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The Boom & Bust of Confidence

The Boom & Bust of Confidence
Finding that your confidence has dropped always comes as a surprise, because you rarely notice it happen. One day you’re out there doing things confidently, then time goes by and you suddenly realise that you’re questioning yourself and playing it safe.

I was as surprised as the next guy to recently discover that my own confidence has slipped.

It’s no crisis, but I’ve noticed I’ve been doing less, with fewer people, in more limited ways. And, as you might imagine, I’m more than a little perturbed by it.

It’s perhaps a strange comparison to make, but there’s often a boom and bust with confidence in the same way as there is in the economy. I’ll try to explain.

Economies grow as productivity increases, and that growth makes the market feel good about the economy. So we borrow and invest and the economy grows a bit more, and the market laps it up.

As confidence is established in the growth of an economy, the more it grows.

But then something interesting happens.

Either the collective belief in the system exceeds the reality of growth (after all the only thing that will just keep on growing is a virus) and creates a bubble, or things reach a plateau, the market gets twitchy and belief in the system underpinning growth falters.

As confidence grows in the market, the beliefs and systems that worked to create productivity and growth become unchallenged and unquestioned.

Blindly trusting any system easily tips into complacency.

And it’s under the blanket of complacency that real confidence gets eroded.

This keeps happening with economies, and it just happened to me. Without me even noticing, complacency and habit eroded my confidence.

And I woke up wondering why my metaphorical bank account was dry.

This boom and bust is part of our economic system and I’m seeing how it might be part of self-confidence too.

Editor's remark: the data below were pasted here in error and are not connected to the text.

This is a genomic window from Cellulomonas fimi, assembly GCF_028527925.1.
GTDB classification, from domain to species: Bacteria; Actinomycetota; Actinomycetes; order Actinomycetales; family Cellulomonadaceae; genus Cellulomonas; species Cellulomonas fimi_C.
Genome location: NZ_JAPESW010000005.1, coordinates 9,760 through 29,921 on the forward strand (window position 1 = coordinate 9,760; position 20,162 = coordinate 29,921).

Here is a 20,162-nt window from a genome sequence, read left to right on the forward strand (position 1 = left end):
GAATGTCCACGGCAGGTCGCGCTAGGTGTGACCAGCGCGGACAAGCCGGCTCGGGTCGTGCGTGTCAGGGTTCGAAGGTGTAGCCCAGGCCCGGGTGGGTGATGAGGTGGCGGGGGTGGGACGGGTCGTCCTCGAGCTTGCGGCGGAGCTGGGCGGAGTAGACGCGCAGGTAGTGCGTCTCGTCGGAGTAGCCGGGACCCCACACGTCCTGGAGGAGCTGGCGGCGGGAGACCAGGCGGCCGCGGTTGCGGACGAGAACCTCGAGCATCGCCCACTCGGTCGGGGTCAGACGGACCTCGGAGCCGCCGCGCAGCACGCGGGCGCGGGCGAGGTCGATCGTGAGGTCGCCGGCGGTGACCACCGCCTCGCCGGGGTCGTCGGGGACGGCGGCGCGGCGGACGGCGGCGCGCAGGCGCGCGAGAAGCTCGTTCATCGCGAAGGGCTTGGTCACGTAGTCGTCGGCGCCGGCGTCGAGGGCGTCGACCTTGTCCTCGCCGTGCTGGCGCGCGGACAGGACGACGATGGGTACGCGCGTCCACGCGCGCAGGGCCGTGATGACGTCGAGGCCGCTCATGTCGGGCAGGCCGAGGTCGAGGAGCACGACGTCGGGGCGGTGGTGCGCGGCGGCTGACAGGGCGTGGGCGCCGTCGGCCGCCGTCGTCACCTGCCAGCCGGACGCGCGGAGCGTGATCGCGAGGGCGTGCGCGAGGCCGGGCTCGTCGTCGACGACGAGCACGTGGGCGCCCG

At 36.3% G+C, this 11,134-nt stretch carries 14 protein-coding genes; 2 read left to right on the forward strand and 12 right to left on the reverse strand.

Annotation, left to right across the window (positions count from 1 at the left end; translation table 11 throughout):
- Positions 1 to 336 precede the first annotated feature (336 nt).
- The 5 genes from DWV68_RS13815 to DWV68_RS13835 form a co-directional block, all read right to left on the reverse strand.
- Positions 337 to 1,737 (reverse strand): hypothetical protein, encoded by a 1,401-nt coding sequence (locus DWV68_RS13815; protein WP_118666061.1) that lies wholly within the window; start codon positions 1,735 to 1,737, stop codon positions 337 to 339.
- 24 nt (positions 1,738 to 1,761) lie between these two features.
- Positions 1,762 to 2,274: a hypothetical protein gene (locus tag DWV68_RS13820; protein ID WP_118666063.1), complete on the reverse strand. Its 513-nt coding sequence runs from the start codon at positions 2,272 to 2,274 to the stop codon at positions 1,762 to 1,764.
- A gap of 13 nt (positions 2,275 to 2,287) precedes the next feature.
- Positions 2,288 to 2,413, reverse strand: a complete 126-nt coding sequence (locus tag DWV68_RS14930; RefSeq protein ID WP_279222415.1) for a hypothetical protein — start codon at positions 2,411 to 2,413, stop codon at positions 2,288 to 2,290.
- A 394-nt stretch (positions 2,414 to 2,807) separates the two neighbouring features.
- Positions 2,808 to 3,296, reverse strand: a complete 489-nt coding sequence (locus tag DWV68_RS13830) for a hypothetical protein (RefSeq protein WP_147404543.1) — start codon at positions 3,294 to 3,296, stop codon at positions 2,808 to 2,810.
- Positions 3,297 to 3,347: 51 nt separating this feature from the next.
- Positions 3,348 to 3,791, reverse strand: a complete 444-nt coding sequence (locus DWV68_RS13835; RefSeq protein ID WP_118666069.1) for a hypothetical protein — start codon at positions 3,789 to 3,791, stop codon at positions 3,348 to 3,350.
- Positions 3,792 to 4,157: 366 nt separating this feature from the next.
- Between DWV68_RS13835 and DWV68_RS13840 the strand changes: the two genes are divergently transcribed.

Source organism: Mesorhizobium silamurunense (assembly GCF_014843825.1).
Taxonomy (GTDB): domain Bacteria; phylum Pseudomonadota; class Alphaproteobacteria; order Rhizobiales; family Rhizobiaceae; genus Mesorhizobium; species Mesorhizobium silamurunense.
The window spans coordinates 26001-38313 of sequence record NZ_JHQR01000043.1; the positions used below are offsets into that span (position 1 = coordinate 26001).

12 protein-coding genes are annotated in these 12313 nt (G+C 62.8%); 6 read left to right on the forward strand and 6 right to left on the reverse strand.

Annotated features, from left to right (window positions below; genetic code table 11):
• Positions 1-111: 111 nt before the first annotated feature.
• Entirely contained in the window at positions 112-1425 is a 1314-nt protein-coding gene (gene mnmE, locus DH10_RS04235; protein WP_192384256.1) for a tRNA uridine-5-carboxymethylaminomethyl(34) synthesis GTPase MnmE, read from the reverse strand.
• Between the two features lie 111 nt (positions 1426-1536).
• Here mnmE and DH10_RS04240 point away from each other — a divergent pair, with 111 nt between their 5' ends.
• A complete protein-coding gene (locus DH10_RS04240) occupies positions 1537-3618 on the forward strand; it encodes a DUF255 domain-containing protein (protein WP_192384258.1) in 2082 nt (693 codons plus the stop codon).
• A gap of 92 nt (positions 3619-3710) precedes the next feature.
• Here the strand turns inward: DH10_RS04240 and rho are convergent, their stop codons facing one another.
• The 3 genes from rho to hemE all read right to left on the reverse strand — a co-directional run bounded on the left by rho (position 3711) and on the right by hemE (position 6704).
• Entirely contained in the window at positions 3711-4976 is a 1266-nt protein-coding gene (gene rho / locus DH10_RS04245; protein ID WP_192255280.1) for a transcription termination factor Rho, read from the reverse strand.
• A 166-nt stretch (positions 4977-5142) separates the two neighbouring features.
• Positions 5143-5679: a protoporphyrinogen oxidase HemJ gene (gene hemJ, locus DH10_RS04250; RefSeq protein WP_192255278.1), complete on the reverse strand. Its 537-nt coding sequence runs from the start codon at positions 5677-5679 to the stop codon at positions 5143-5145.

There’s one big difference though.

Markets are based essentially on fear on greed. Fear that they’ll lose what they have or what they’ve gained and greed for more growth and bigger results. I firmly believe that any system founded on two of our most base and unprincipled qualities will be deeply, systemically flawed, but that’s another article for another time.

Where confidence differs is that it’s founded not on any base or unprincipled qualities that are dependent on surrounding circumstances, but the belief that you’re whole and enough, regardless of circumstances.

You exert direct influence over the system of self-confidence, the beliefs that support it and the actions that stem from it.

The system of self-confidence is comprised of 3 A’s – awareness, acknowledgement and acceptance.

Awareness of thoughts, feelings and actions, open and honest acknowledgement of those things and how they serve you, and loving acceptance that you’re responsible for them.

The beliefs that underpin self-confidence all flow towards one thing: you’re already enough. You’re not broken, you don’t need to prove anything, you’re whole, just as you are.

And the actions that stem from confidence aren’t fed from habit or complacency, but by deliberate, meaningful decisions. These actions may not be easy, comfortable any may not even work out, but they’ll matter, whatever happens.

I guess these are the things I need to get back to, because confidence isn’t something you can “do” and then forget about.

So I’m getting out from under complacency and doing some work.

I got this.

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